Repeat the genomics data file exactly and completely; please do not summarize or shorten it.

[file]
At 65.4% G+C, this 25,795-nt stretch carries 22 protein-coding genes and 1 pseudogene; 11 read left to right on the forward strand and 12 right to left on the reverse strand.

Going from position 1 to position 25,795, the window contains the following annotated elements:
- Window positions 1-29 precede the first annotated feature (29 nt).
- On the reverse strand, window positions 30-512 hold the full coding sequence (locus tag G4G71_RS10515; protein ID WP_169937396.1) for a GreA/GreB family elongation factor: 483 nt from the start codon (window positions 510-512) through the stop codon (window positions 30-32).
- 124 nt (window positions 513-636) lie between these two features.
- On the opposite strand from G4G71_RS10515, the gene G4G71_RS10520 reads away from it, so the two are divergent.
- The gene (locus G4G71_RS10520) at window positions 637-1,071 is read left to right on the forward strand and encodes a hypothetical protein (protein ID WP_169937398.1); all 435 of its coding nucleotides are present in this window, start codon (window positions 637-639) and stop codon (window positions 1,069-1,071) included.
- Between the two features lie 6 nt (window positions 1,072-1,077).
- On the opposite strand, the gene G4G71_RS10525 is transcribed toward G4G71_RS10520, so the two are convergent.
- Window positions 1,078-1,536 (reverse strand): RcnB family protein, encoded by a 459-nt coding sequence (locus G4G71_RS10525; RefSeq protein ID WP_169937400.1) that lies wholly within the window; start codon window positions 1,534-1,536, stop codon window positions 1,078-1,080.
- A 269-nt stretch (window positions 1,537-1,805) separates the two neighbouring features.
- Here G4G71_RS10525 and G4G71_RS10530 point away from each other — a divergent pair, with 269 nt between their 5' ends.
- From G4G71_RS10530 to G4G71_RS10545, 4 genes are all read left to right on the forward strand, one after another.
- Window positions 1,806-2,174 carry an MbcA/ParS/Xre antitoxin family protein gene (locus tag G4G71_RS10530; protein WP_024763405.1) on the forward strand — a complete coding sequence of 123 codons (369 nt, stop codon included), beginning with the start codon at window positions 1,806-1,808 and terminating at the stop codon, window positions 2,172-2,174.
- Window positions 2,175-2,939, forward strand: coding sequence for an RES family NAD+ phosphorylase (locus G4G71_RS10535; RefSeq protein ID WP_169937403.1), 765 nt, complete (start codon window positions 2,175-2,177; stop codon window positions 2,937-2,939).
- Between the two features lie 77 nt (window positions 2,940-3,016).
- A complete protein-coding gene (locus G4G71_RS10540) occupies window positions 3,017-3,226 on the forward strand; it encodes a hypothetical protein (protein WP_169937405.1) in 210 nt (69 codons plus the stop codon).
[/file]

At 65.4% G+C, this 25,795-nt stretch carries 22 protein-coding genes and 1 pseudogene; 11 read left to right on the forward strand and 12 right to left on the reverse strand.

Going from position 1 to position 25,795, the window contains the following annotated elements:
- Window positions 1-29 precede the first annotated feature (29 nt).
- On the reverse strand, window positions 30-512 hold the full coding sequence (locus tag G4G71_RS10515; protein ID WP_169937396.1) for a GreA/GreB family elongation factor: 483 nt from the start codon (window positions 510-512) through the stop codon (window positions 30-32).
- 124 nt (window positions 513-636) lie between these two features.
- On the opposite strand from G4G71_RS10515, the gene G4G71_RS10520 reads away from it, so the two are divergent.
- The gene (locus G4G71_RS10520) at window positions 637-1,071 is read left to right on the forward strand and encodes a hypothetical protein (protein ID WP_169937398.1); all 435 of its coding nucleotides are present in this window, start codon (window positions 637-639) and stop codon (window positions 1,069-1,071) included.
- Between the two features lie 6 nt (window positions 1,072-1,077).
- On the opposite strand, the gene G4G71_RS10525 is transcribed toward G4G71_RS10520, so the two are convergent.
- Window positions 1,078-1,536 (reverse strand): RcnB family protein, encoded by a 459-nt coding sequence (locus G4G71_RS10525; RefSeq protein ID WP_169937400.1) that lies wholly within the window; start codon window positions 1,534-1,536, stop codon window positions 1,078-1,080.
- A 269-nt stretch (window positions 1,537-1,805) separates the two neighbouring features.
- Here G4G71_RS10525 and G4G71_RS10530 point away from each other — a divergent pair, with 269 nt between their 5' ends.
- From G4G71_RS10530 to G4G71_RS10545, 4 genes are all read left to right on the forward strand, one after another.
- Window positions 1,806-2,174 carry an MbcA/ParS/Xre antitoxin family protein gene (locus tag G4G71_RS10530; protein WP_024763405.1) on the forward strand — a complete coding sequence of 123 codons (369 nt, stop codon included), beginning with the start codon at window positions 1,806-1,808 and terminating at the stop codon, window positions 2,172-2,174.
- Window positions 2,175-2,939, forward strand: coding sequence for an RES family NAD+ phosphorylase (locus G4G71_RS10535; RefSeq protein ID WP_169937403.1), 765 nt, complete (start codon window positions 2,175-2,177; stop codon window positions 2,937-2,939).
- Between the two features lie 77 nt (window positions 2,940-3,016).
- A complete protein-coding gene (locus G4G71_RS10540) occupies window positions 3,017-3,226 on the forward strand; it encodes a hypothetical protein (protein WP_169937405.1) in 210 nt (69 codons plus the stop codon).